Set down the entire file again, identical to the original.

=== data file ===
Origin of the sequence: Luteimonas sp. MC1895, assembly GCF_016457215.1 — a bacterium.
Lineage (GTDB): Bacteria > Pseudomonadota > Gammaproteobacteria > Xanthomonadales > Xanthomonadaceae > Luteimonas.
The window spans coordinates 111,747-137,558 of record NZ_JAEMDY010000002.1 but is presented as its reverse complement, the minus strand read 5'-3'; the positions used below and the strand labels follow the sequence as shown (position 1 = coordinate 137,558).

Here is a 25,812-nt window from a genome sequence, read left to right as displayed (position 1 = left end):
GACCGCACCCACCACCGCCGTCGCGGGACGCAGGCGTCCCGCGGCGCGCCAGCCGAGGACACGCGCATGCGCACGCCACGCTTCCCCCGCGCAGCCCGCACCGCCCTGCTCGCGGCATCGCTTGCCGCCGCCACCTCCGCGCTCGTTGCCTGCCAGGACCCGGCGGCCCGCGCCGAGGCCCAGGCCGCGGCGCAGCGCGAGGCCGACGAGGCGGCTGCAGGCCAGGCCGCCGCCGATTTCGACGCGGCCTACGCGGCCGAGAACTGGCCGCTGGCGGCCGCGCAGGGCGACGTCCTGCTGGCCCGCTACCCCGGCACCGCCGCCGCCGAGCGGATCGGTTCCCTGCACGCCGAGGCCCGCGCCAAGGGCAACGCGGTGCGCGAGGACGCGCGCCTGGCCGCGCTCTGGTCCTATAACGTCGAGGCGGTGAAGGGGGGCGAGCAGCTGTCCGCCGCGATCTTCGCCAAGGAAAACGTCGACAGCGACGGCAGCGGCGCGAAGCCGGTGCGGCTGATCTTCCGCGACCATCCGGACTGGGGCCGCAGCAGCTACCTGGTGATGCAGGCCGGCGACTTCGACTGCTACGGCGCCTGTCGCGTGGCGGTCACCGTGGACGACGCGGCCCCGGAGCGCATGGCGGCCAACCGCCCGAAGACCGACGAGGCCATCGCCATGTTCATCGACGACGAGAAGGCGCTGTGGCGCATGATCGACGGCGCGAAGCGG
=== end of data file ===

Origin of the sequence: Luteimonas sp. MC1895, assembly GCF_016457215.1 — a bacterium.
Lineage (GTDB): Bacteria > Pseudomonadota > Gammaproteobacteria > Xanthomonadales > Xanthomonadaceae > Luteimonas.
The window spans coordinates 111,747-137,558 of record NZ_JAEMDY010000002.1 but is presented as its reverse complement, the minus strand read 5'-3'; the positions used below and the strand labels follow the sequence as shown (position 1 = coordinate 137,558).

Here is a 25,812-nt window from a genome sequence, read left to right as displayed (position 1 = left end):
GACCGCACCCACCACCGCCGTCGCGGGACGCAGGCGTCCCGCGGCGCGCCAGCCGAGGACACGCGCATGCGCACGCCACGCTTCCCCCGCGCAGCCCGCACCGCCCTGCTCGCGGCATCGCTTGCCGCCGCCACCTCCGCGCTCGTTGCCTGCCAGGACCCGGCGGCCCGCGCCGAGGCCCAGGCCGCGGCGCAGCGCGAGGCCGACGAGGCGGCTGCAGGCCAGGCCGCCGCCGATTTCGACGCGGCCTACGCGGCCGAGAACTGGCCGCTGGCGGCCGCGCAGGGCGACGTCCTGCTGGCCCGCTACCCCGGCACCGCCGCCGCCGAGCGGATCGGTTCCCTGCACGCCGAGGCCCGCGCCAAGGGCAACGCGGTGCGCGAGGACGCGCGCCTGGCCGCGCTCTGGTCCTATAACGTCGAGGCGGTGAAGGGGGGCGAGCAGCTGTCCGCCGCGATCTTCGCCAAGGAAAACGTCGACAGCGACGGCAGCGGCGCGAAGCCGGTGCGGCTGATCTTCCGCGACCATCCGGACTGGGGCCGCAGCAGCTACCTGGTGATGCAGGCCGGCGACTTCGACTGCTACGGCGCCTGTCGCGTGGCGGTCACCGTGGACGACGCGGCCCCGGAGCGCATGGCGGCCAACCGCCCGAAGACCGACGAGGCCATCGCCATGTTCATCGACGACGAGAAGGCGCTGTGGCGCATGATCGACGGCGCGAAGCGG